Charles Kyle will offer his perspectives on African-American issues in Chicago and the region

When Kanye West came to town for his listening tour he recreated his childhood home right in the middle of Soldier Field. The blue frame house was featured on Keeping Up With the Kardashians and purchased by his foundation, Donda House. While currently only valued at just under $200,000, I surmise that it will follow the same path as the Notorious B.I.G’s infamous “1-room shack”. The one in the Clinton Hall neighborhood of Brooklyn that sold for $825K in 2013, and now rents his apartment out for $4000 a month.

While the community of South Shore on Chicago’s South Side is not seeing the rapid levels of gentrification that Brooklyn did. Without question rent across the city of Chicago is rising. With that being said, I believe that housing is a human right that should not be denied to anyone. I also believe that the upward mobility of Black and Hispanic-Latino people is directly tied to the communities they live in and the quality of life these communities provide. So when we talk about Brooklyn and the affordable housing crisis that we see in New York City, my mind jumps to two things. What are we doing in Chicago that’s working, and what are other cities doing that can work in Chicago so that we don’t see the massive displacement?

In her recent budget Mayor, Lori Lightfoot plans to allocate $220 million for affordable housing. While this is a grand plan and much needed, we need to know how she gets 26 city council members to sign on to this. Because you see Chicago is not just segregated, it’s so segregated that former Alderman John Arena lost his council seat because he advocated for affordable housing in his Northwest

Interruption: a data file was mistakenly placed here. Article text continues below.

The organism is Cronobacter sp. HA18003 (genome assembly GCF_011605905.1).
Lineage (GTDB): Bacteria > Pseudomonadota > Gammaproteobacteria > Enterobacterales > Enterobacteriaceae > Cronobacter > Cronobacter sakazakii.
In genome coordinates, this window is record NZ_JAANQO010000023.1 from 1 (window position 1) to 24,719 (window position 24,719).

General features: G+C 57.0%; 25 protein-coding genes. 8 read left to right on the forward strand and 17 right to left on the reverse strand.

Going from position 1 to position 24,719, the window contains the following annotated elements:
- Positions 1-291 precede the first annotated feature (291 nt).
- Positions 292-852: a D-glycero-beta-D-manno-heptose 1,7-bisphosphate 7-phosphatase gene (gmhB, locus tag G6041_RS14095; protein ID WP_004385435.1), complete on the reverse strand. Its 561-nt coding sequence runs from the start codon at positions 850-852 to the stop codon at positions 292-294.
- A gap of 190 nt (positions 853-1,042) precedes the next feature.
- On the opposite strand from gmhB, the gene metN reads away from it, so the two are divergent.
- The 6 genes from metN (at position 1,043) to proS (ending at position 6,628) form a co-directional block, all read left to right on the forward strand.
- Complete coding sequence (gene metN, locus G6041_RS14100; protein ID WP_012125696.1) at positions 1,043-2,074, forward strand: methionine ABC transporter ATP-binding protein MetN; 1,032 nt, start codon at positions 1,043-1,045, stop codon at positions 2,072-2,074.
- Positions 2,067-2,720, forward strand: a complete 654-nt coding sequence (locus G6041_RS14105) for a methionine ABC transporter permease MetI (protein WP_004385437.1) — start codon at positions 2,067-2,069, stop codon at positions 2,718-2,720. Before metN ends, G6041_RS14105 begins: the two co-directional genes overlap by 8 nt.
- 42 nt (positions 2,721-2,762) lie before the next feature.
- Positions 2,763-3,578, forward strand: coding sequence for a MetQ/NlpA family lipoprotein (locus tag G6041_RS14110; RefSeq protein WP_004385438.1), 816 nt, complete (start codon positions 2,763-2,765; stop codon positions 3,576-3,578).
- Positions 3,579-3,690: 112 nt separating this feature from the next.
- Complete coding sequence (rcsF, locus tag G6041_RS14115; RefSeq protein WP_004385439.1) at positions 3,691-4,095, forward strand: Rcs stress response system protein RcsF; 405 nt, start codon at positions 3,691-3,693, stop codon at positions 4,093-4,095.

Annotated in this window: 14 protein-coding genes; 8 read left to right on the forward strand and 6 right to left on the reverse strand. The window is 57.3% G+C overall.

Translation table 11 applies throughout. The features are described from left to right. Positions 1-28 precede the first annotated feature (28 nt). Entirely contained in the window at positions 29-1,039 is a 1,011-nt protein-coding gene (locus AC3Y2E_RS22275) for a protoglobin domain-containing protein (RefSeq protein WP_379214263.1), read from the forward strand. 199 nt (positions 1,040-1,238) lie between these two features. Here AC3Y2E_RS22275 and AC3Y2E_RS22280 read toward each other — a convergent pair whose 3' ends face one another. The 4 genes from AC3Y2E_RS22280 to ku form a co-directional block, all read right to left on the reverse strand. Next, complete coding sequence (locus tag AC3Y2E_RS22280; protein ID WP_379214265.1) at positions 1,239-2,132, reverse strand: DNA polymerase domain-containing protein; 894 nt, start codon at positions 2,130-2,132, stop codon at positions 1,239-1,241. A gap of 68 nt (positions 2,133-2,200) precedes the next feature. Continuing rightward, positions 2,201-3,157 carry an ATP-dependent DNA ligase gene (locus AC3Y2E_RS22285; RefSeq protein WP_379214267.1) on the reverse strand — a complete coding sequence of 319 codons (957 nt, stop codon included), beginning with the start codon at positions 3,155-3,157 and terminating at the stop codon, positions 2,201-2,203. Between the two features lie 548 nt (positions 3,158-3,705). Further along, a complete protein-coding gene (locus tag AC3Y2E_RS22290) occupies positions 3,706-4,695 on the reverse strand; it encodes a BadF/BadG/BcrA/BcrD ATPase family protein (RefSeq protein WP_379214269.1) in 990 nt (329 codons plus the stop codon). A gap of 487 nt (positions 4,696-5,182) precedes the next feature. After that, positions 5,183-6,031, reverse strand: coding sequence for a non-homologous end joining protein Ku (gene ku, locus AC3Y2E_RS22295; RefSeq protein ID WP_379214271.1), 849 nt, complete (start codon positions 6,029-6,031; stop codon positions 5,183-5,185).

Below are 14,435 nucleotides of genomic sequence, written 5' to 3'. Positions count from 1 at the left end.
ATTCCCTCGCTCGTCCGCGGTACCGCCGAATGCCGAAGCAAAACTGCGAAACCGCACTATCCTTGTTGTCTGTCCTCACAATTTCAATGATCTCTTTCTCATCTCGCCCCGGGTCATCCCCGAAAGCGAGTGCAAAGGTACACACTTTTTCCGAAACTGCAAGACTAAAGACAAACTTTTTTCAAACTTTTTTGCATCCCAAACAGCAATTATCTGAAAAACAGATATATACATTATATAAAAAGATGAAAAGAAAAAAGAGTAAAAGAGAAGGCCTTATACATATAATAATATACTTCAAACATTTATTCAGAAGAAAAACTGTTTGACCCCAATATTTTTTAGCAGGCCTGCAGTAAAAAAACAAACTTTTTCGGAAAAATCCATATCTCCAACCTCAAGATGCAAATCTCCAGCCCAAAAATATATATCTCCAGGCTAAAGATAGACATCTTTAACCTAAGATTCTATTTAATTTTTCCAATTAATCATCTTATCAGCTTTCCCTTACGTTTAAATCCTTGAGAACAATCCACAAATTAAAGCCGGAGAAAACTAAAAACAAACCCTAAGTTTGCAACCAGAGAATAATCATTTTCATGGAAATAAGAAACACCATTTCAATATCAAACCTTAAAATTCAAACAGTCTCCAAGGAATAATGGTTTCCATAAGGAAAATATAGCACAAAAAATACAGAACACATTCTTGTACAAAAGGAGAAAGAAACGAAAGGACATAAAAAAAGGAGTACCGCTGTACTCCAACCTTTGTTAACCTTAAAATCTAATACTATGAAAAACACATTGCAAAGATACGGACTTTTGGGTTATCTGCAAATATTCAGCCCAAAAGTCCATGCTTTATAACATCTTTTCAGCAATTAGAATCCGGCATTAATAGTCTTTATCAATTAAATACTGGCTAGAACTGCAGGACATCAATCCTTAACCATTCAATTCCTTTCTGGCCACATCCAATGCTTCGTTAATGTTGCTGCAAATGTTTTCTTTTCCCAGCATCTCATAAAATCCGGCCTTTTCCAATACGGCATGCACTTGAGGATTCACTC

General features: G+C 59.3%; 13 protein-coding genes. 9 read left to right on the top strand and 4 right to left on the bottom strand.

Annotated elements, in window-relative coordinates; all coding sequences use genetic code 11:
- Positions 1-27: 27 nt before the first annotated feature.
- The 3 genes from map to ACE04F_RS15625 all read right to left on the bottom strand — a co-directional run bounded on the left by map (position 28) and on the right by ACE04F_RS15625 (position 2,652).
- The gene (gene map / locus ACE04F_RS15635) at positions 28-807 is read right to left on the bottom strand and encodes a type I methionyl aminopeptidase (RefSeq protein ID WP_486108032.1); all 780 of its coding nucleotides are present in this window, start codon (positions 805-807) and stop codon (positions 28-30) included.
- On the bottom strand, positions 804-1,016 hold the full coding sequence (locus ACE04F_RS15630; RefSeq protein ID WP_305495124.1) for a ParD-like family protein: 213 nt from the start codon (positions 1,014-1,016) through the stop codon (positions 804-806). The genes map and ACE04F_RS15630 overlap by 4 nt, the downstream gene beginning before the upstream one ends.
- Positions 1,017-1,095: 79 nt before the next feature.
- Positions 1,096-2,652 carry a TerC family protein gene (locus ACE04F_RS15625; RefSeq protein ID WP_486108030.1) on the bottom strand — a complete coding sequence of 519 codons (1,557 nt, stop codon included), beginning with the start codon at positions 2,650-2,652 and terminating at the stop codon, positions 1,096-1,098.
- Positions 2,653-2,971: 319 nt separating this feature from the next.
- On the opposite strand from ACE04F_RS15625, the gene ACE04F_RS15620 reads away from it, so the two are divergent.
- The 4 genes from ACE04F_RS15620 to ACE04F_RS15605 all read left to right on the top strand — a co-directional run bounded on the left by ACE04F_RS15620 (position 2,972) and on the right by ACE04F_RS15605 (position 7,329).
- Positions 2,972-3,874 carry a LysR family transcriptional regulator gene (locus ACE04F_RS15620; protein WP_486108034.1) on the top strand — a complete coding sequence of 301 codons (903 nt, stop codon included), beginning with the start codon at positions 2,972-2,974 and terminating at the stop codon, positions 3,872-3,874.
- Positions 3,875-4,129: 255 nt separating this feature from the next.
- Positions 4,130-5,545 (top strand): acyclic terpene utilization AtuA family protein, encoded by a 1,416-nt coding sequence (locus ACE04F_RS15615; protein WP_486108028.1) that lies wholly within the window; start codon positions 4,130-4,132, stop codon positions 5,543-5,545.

Northwest Side ward. While that is valiant and the right vote, I don’t see political suicide in the future for most Chicago council members. Nevertheless, don’t put residents in a shiny new building in the same impoverished, crime-plagued communities that they have always lived in. Citizens should be able to pay the same subsidized rent in Wicker Park and Logan Square, as they do on the South Side.

And while many on the Northwest Side and affluent areas of the city may scoff at affordable housing, It makes sense to develop affordable housing units in these communities. Because of the price of market-rate units, we are allowed to subsidize the affordable ones and developers, nor the city takes a significant loss.

For example, in a development proposed to be built in Edison Park, the market rate for a studio and 2-BR are priced at $1600 and $2000 respectively. This would allow them to price subsidized studios as low as $653. This may sound like a pipe dream, but it’s already being done in major cities across the U.S., as more states and cities realize that wages never caught up with the rest of the world and people are now choosing between paying rent or groceries.